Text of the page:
But before leaving I want to share thoughts which have arisen from what I have seen. This is by no means a definite analysis of South Africa, just a few ideas.
16 seaters – How to keep transportation costs down.
The transport I saw in South Africa is amazing. Those well-off have a car. But they are not very many. A lot of people need to travel to work, go places but have no car. Few trains exist. Buses are few and far between.
So how do people get around with little money? They use 16 seaters.
A 16 seater is basically a smallish van in which 16 people can just about squeeze in. It is not bigger than my Vito which is made for 8.
Now these 16 seaters go from anywhere to everywhere. I don’t mean that there are stops everywhere where people gather, in fact if you walk in a township or along the road and a 16 seater (they call them taxis) drives by it will hoot its horn if it has got a free seat and if you show interest it will stop and pick you up. That means that they can pick you up at your door step and drop you off directly where you wish. If they aren’t going to your area they will stop by another 16 seater and let you go to the next vehicle. This is done with a lot of shouting and hooting but seems to be quite a efficient system. In town centres or town ships there will be more 16 seaters than cars. Every few seconds one will go by. There are central stops where waiting and exchanging will be done. These hubs are frantic places where it is difficult to drive through. But thanks to these hubs people can get virtually to any place in a town but also anywhere all over the country. On motorways you are bound to see these 16 seaters whizzing along.
From what I have seen in these few weeks, in South Africa they have succeeded in bringing the convenience and flexibility of a taxi which picks you up at your door step and brings you to your final destination with the avantages of low cost often thought only possible with mass transportation. It even beats mass transportation with the frequency of the rides.
The main problem is that the drivers, to keep their rides affordable, like driving with a full car. That means that they leave the hub when they are full. They sacrifice punctuality to cost. On busy routes this is not a problem. If you are going far you might have to wait for hours. But once people get off they start hooting to fill it up again.
Now this system has got its drawbacks, which aren’t necessarily inherent to the system but linked to the way it is managed.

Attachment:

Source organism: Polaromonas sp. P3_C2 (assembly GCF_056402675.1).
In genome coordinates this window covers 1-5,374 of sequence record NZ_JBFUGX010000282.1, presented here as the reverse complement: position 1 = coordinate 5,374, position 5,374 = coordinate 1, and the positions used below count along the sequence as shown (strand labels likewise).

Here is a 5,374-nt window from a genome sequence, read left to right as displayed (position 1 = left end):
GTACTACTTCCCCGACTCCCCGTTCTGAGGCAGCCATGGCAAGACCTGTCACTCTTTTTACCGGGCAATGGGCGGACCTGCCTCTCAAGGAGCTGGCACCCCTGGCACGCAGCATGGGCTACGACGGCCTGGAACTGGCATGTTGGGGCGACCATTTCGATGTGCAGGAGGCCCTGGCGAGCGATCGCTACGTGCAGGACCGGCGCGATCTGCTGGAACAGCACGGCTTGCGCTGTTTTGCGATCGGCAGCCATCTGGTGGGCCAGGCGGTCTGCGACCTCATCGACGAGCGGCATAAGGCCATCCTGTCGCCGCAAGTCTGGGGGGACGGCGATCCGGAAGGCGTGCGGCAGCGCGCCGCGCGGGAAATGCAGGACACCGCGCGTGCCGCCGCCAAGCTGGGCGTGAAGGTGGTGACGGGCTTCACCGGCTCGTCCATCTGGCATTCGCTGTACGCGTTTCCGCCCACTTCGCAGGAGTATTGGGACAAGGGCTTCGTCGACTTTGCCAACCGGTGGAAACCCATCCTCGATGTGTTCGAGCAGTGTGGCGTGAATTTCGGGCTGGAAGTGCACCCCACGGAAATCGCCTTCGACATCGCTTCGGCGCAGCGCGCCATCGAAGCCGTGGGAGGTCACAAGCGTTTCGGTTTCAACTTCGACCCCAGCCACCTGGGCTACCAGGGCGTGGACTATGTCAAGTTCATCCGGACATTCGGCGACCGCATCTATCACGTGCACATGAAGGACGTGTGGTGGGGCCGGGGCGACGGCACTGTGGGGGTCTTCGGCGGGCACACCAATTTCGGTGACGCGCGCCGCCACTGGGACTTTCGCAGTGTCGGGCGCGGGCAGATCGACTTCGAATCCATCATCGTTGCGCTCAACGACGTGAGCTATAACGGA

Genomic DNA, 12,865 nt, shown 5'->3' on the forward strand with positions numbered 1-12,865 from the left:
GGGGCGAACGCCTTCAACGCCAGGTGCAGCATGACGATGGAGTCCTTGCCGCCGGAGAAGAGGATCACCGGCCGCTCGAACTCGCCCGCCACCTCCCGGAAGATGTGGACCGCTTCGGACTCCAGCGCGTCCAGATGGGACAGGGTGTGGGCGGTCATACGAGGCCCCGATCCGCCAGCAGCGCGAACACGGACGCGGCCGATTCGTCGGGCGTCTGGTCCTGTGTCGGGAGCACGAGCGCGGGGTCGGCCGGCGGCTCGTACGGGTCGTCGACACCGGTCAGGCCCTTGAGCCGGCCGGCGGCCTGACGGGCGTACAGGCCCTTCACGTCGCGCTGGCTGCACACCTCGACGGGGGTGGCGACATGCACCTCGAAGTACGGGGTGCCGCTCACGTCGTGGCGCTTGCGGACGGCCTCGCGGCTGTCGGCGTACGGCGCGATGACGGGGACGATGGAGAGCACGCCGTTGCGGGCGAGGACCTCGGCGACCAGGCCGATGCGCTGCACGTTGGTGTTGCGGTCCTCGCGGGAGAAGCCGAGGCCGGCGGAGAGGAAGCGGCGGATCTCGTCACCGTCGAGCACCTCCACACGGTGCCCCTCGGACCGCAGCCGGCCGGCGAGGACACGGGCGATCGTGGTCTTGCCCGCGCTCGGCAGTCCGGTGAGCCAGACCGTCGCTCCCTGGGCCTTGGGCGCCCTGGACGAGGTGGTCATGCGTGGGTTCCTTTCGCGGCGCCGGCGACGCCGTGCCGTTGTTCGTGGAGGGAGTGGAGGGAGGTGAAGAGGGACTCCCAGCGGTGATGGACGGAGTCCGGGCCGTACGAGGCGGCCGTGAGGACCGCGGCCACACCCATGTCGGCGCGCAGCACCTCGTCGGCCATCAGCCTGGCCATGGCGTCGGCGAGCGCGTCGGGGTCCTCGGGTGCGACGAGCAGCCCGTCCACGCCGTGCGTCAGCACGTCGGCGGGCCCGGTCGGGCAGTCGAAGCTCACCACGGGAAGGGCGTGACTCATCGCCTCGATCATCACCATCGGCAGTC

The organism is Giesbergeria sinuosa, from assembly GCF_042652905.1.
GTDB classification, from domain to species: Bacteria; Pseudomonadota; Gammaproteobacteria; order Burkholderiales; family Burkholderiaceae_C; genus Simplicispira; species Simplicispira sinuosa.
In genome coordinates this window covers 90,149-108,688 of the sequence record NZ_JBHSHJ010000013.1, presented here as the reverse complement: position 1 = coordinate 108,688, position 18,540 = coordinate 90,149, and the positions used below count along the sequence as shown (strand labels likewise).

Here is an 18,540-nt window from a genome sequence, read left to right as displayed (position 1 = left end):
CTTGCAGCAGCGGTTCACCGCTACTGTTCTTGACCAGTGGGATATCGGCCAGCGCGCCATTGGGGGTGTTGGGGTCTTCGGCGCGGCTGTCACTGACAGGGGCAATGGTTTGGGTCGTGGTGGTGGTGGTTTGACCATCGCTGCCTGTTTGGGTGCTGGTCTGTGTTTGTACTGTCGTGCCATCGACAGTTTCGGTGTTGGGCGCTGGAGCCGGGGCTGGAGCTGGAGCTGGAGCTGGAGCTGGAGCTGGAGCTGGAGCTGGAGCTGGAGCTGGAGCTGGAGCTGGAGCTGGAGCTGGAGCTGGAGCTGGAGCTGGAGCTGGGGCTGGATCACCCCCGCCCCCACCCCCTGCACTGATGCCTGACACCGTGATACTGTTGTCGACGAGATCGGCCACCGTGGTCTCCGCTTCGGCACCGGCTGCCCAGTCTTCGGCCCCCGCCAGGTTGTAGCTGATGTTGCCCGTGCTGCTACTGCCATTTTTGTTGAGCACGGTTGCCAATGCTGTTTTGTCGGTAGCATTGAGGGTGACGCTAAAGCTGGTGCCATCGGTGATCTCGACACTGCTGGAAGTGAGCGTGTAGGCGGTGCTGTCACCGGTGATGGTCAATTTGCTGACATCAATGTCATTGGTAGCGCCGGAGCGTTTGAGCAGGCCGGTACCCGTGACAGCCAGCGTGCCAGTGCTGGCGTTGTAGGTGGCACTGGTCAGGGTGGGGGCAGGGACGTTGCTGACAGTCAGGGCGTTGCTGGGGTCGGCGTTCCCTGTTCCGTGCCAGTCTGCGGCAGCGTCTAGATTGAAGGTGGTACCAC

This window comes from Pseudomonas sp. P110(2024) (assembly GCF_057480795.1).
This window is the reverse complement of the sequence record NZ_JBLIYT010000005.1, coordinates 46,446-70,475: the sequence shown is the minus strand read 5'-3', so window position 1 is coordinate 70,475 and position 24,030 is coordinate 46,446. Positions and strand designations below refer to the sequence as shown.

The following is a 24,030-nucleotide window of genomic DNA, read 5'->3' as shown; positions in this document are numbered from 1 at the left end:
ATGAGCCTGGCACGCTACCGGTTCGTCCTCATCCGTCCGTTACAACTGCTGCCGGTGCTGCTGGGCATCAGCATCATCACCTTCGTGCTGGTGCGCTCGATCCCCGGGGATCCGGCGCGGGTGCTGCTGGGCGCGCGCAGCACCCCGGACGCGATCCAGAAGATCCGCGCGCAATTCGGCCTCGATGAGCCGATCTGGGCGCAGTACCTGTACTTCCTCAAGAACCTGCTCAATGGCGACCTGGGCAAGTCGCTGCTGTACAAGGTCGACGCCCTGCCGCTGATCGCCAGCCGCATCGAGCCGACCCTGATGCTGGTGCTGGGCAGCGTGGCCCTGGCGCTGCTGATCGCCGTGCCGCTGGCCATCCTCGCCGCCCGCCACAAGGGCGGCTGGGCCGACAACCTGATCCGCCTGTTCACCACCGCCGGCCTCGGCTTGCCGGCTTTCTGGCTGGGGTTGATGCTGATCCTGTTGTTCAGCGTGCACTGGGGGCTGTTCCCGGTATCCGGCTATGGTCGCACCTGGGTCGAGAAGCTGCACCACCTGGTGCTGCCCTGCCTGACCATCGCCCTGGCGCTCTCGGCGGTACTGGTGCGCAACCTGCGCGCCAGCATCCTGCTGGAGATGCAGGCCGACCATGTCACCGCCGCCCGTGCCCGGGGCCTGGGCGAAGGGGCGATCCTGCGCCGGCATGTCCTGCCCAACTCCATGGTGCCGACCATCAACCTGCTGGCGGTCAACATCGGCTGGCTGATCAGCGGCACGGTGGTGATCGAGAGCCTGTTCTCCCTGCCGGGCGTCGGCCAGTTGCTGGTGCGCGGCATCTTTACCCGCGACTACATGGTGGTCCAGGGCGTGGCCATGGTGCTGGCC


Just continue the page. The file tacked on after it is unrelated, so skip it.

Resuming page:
To start with you never see a white person in one of those 16 seaters. Is it because they all have cars? Maybe. But the rumour has it that you might never arrive at destination. If you are white you risk being mugged or even kidnapped.
Then those 16 seaters drive often quite recklessly. They always seem to be in a hurry so don’t follow all safety rules like stopping at red lights or overtaking with good visibility. Horrible accidents are reported where pedestrians have been run over on the pavements.
Also they are extremely noisy. They use their horn to inform that they have free spaces. That means that as long as they are not full they are hooting continuously. Hence when you get close to a hub there is not a moment of silence. Just try to imagine it. Terrifying.
One thing I haven’t sorted out is how to know where they are going. Still a mystery to be solved.
Nevertheless overall I find it a fantastic system.
There is a full utilisation of the capacity of each 16 seater. They are not as big as buses so easier to fill up. And contrary to taxis they keep on taking people on to stay full.
There is an extreme capillarity which means that they go to the most remote areas where normal bus routes would never go let alone trains.
This organisation needs very little infrastructure as you don’t need to build railways and bus stops.
They give direct self-employment to thousands of drivers.
The system can grow very quickly.
The 16 seaters are affordable as they normally leave the hub when they are full and the cost is shared by all the passengers.
And last but not least it works. People can actually rely on this system to get to work.
I have heard from fellow travellers that similar systems are quite prevalent in maany places in Africa.
Could this system work in France or the UK? I don’t know. What do you think?